“The medium-term fundamentals in our markets remain as strong as ever with the ongoing structural housing shortage driving demand, increased drive for carbon zero construction, as well as an increased focus on general air quality and ventilation and Government investment in infrastructure in a post COVID-19 world.”

This sound plausible, although I would say that most companies can describe a particular economic mega trend that they believe powers the future for their company.

This does not read to me as a particular profound trend; so whilst you can take comfort from the fact that there is no indication that demand for their products may dry up, I do not believe we should expect and substantial uplift in demand.

Reassuringly stable, still seems an apt description.


Of course, it is impossible to review companies they days without looking through the lens of Covid-19. Regular readers will be aware that I have three tests which I will come onto. Firstly however, I should note that they took some fairly prompt action.

Shoring up the balance sheet

In early May, alongside a Covid-19 update, they announced a placing to raise £120m  (gross) at a 7.7% discount, increasing the share count by 13.4%.

Looking back, this may have been an over-reaction; if so, they are not alone in this as nobody back then really knew how things were panning out. However, perhaps they were being opportunistic.

I mentioned above the legacy debt from their listing; the latest results show they have halved net debt and this now looks far more manageable.

Covid Liquidity threats

One of my three tests.

In the half year to 30th June (announced in the mid-September), covering therefore pretty much all of the core lockdown period, they recorded negative cashflow from operations of nearly £16m. Compared against the more that £100m raised in the placing together with the comparatively rapid recovery in construction I can see no issues here.

I will confess that I have not looked all the way through the detail as to whether they have deferred any taxes to bolster the cash position, but I do not seem any significant increase in payables. This though would be something to drill into further, before considering an investment.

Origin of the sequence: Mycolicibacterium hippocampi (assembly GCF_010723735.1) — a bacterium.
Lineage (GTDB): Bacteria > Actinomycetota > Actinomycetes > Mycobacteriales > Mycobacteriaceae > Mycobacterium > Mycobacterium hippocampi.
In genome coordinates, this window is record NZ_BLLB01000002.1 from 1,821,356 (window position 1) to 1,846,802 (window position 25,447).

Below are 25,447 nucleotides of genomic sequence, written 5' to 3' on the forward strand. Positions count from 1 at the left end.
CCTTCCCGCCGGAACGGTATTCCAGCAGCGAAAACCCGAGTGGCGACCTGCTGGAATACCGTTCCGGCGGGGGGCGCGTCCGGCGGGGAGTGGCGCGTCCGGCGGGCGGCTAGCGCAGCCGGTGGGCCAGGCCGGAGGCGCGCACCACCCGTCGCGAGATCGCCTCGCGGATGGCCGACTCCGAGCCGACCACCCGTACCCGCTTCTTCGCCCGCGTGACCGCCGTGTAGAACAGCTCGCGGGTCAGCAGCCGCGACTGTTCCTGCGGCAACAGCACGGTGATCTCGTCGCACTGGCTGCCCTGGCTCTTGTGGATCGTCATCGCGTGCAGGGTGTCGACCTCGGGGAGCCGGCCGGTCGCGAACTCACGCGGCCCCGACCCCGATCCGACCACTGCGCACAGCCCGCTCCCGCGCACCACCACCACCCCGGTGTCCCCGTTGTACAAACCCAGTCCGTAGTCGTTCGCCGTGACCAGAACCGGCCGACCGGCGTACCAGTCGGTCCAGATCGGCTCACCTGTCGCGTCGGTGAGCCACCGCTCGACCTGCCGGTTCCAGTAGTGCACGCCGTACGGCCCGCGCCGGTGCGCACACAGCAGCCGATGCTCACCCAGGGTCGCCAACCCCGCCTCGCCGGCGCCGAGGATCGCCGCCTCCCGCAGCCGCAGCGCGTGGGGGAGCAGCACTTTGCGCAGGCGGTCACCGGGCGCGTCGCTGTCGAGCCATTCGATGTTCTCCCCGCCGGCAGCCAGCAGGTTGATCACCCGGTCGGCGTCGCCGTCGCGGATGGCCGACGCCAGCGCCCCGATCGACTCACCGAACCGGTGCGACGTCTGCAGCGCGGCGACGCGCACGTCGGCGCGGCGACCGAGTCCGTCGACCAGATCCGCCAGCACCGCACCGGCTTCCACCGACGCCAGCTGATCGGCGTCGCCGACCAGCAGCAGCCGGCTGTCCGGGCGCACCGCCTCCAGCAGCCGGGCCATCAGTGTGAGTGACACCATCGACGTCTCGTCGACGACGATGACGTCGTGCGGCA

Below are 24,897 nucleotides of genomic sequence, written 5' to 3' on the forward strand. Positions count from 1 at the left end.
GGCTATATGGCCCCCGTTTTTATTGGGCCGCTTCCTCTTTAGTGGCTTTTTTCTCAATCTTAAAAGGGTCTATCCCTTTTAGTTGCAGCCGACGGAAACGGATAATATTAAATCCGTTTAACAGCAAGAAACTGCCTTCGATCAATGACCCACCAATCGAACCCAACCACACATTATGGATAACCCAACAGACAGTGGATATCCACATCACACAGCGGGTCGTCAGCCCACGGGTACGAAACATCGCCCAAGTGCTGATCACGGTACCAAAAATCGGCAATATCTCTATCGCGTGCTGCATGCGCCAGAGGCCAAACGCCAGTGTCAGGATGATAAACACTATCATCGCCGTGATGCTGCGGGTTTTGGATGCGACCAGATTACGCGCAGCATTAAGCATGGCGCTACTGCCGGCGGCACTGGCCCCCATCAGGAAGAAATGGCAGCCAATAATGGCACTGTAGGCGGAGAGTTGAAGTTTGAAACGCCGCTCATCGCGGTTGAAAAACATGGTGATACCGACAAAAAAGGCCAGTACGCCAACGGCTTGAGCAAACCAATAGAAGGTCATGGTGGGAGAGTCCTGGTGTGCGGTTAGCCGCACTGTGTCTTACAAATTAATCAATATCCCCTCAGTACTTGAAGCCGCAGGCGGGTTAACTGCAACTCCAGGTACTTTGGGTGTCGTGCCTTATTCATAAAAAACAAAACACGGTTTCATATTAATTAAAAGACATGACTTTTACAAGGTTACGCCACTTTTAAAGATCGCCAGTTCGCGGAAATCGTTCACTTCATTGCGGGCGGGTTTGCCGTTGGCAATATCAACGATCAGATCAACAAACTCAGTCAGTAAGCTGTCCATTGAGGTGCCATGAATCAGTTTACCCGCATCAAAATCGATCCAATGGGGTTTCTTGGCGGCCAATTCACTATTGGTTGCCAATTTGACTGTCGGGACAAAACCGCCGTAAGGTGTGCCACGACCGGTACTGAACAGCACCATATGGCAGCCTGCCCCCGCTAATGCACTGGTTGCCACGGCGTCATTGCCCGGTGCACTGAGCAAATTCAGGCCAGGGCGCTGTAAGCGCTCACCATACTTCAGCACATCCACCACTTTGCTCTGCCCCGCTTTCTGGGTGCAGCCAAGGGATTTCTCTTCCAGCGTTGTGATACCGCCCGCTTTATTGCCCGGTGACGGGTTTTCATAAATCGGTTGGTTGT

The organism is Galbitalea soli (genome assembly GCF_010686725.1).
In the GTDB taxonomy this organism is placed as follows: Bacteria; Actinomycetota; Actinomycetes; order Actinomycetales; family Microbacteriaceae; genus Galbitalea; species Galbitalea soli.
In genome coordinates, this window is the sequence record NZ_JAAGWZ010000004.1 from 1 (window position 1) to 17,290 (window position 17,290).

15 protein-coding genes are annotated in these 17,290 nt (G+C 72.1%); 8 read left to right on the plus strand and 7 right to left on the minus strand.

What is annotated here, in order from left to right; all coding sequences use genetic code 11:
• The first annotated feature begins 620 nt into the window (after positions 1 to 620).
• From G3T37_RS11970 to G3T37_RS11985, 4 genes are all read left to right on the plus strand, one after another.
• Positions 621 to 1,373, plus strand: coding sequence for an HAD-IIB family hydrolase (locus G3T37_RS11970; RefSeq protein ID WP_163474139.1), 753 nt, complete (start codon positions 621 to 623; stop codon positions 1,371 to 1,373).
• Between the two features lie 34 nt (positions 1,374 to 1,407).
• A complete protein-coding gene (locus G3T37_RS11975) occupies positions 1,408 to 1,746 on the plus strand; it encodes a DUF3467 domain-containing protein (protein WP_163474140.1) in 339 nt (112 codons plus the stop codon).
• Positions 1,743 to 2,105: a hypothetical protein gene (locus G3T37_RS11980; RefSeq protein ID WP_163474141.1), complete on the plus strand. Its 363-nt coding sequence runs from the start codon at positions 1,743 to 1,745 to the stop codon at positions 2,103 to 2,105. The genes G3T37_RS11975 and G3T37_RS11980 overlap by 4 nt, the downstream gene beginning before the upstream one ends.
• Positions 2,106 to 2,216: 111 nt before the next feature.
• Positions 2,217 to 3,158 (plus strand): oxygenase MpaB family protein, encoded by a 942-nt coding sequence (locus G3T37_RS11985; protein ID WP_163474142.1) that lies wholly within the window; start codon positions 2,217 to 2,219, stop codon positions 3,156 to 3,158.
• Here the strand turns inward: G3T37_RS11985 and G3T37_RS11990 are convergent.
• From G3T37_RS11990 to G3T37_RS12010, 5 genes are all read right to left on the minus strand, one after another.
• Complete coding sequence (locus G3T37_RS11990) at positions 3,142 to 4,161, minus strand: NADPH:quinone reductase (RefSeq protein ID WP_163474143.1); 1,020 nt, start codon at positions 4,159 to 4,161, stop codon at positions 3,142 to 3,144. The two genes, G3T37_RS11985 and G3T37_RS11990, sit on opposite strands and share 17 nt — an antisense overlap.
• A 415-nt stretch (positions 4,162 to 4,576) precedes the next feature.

Recovery from Covid

My second test.

I cited above a company outlook statement, suggesting that they might benefit from the Post-covid trends. I am cautious on that conclusion; however I would be comfortable to conclude that demand should fairly quickly return to near normal.

Polypipe passes this test, too (in my humble opinion).

Beaten up share price due to Covid?

At face value this looks to be the case. In mid-February the share price was trading above £6, for an enterprise value of around £1.3Bn.

A the time of writing the share price is £4.33 and the EV a shade below £1bn. Given the fund raise, EV is probably the best measure and this has fallen c. £300m for a financial hit that looks to be less than £50m (assuming a reasonably swift return to normal trading).

This looks like a pass as well, but read on.

Company conclusions.

I like what I see so far. We have a reliable and resilient business, that passes all of my Coronavirus tests and has a more rational balance sheet than before the crisis.

But it is just not that cheap. In the year ending December 2019, they made profit after tax of £49.6m. If they return to that ballpark next year (as the available forecasts seem to broadly suggest), that puts them on a PE ratio of around 20.

Given that they look more a plodder than a racehorse, that doesn’t look very tempting. How does this stack up against the share price fall of around one third since the crisis?

Looking further back though the share price chart, I see that Polypipe shares were trading around the current level back in November. They put on nearly 50% in the four months up to the crisis.

Pre-crisis, they were forecast to see 2020 earnings rise to in excess of £60m, which probably was deserving of the more racey valuation. However, they missed their projected 2019 numbers, so it is not clear to me that would have achieved that even without the crisis.

Once the dust has settled, it may be worth looking at why profits were projected to jump and whether that is a path still open to them. For now, though, a projected PE ratio of 20x and prospective dividend yield of around 3% does not excite me too much. Given the apparent stability of the business, however, they might be a candidate for a small position in a conservative diversified portfolio.

I will be keeping them on my watchlist now.

Format Conclusions

I have found this a useful exercise, to review a company from a completely blind start. I plan to do this again, so I would certainly welcome reader comments on other issues it would have been useful to look at. Also, if any readers have looked at Polypipe in more detail before – was there anything I missed?